Fear Jamie.

CEO Jamie Dimon of JPMorgan Chase (JPM) said recently that the U.S. 10-year Treasury yield "should be 4% today, [and] you better be prepared to deal with rates of 5% or higher -- it's a higher probability than most people think." Is America's most famous banker right ... and if so, how should smart investors play this?

Well, should Dimon turn out to be correct, then bank stocks will probably perform the best, while utilities, REITs and telecoms -- dividend-payers that are usually identified as bond proxies -- will suffer. After all, no one will clamor for a stock with a 3.6% dividend when the U.S. Treasury will pay you 5% for your money.

But with the 10-year note yielding 4% or more, the spread between the yield curve's short and long ends will expand and push net interest margins higher, making traditional banking a great profit driver. Let's check out some plays on JPMorgan Chase itself.

JPMorgan currently trades at less than 12 times forward earnings. The firm recently reported that revenues from consumer and community banking rose 53% in the second quarter, while commercial-banking revenues grew 21%. However, this was more due to a rise in economic activity rather than improved lending conditions.

Still, throw in a credit-card business that saw volumes rise 11% for the quarter and you're looking at a bevy of business lines that would flourish if we get a higher interest-rate environment. And let's not forget the firm's fortress-like balance sheet.

Add it all up and JPMorgan Chase looks good here to me. Here are two ways to play the stock:

Trade No. 1: Sell a Series of Cascading Put Options

  • Sell (write) one $110 October put option (last price: about $1.56).
  • Sell (write) one $105 October put option (last price: roughly 74 cents).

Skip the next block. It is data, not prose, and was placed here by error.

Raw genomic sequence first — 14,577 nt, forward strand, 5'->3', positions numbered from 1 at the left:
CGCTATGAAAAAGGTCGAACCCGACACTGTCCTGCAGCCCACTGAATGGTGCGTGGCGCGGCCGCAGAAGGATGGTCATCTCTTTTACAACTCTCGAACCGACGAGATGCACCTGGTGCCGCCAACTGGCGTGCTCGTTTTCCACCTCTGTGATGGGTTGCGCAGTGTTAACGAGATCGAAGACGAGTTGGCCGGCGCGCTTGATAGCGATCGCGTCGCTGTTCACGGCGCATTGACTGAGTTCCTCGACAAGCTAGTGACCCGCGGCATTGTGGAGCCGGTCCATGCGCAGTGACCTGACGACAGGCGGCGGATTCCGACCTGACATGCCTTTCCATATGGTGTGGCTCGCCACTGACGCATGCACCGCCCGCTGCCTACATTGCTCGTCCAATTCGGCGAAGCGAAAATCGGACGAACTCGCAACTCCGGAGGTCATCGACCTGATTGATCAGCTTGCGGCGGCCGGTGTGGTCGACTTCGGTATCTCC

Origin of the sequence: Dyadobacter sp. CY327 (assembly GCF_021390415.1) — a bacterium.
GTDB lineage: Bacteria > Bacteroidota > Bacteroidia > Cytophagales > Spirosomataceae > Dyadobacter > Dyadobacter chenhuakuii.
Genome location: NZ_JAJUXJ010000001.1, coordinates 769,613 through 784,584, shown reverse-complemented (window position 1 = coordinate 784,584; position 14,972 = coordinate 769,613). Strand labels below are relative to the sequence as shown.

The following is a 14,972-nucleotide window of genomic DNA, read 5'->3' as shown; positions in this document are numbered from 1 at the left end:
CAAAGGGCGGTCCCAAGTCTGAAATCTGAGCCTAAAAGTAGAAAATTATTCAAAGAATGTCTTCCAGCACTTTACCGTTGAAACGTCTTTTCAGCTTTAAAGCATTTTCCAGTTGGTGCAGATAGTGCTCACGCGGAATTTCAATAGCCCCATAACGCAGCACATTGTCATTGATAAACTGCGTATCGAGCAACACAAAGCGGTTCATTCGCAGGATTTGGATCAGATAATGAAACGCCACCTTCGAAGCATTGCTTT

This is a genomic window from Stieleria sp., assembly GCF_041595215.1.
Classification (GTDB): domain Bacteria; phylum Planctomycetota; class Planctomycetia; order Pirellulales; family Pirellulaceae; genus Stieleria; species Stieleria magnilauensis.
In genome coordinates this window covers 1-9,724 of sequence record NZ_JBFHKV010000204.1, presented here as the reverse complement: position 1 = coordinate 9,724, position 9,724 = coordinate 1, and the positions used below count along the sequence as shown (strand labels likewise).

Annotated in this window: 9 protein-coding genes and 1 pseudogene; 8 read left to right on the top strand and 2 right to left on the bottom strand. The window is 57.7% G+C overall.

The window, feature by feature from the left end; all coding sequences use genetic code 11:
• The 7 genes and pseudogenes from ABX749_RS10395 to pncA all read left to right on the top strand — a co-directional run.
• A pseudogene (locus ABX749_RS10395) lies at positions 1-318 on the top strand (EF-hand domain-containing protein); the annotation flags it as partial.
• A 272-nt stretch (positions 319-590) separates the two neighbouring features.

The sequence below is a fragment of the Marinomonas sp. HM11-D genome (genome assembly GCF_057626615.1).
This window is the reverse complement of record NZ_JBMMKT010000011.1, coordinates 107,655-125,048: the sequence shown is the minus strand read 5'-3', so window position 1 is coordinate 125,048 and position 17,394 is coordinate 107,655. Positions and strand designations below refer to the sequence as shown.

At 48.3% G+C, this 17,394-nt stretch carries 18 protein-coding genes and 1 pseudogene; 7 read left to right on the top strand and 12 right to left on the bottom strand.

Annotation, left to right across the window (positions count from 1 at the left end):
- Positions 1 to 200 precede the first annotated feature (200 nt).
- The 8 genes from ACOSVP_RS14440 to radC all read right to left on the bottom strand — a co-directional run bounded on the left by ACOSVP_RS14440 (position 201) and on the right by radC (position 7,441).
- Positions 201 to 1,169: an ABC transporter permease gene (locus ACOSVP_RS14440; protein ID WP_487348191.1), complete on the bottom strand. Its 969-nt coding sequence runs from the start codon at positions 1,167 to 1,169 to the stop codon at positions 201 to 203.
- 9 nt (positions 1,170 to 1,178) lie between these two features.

• Sell (write) one $100 October put option (last price: around 44 cents).

Best case: The stock goes higher and you pocket $274.

Worst case: The stock goes much lower by expiration. You'd be forced to buy 100 shares at each strike price less your aggregate premium. If disaster were to strike, you'd be long 300 shares at a $105 average price less a 91-cent-per-share average premium for a $104.09 net cost basis.

Trade No. 2: Do a Buy/Write Play on JPMorgan

  • Purchase 100 shares of JPMorgan (Friday's closing price: $117.09).
  • Sell (write) one $125 call option (last price: about 99 cents).

Best case: The shares rise in value (analysts' average price target is $122.17). You'd have a $116.10 net cost basis and be committed to taking a profit at $125 should the shares trade above that level at expiration.

Worst case: JPMorgan decreases in value. However, you'd still have a $116.10 net cost basis.

Catch the Market Recon column even earlier each trading day on Real Money, our premium site for active traders.

At the time of publication, Guilfoyle was long JPM, C and GS and short JPM put options., although positions may change at any time.

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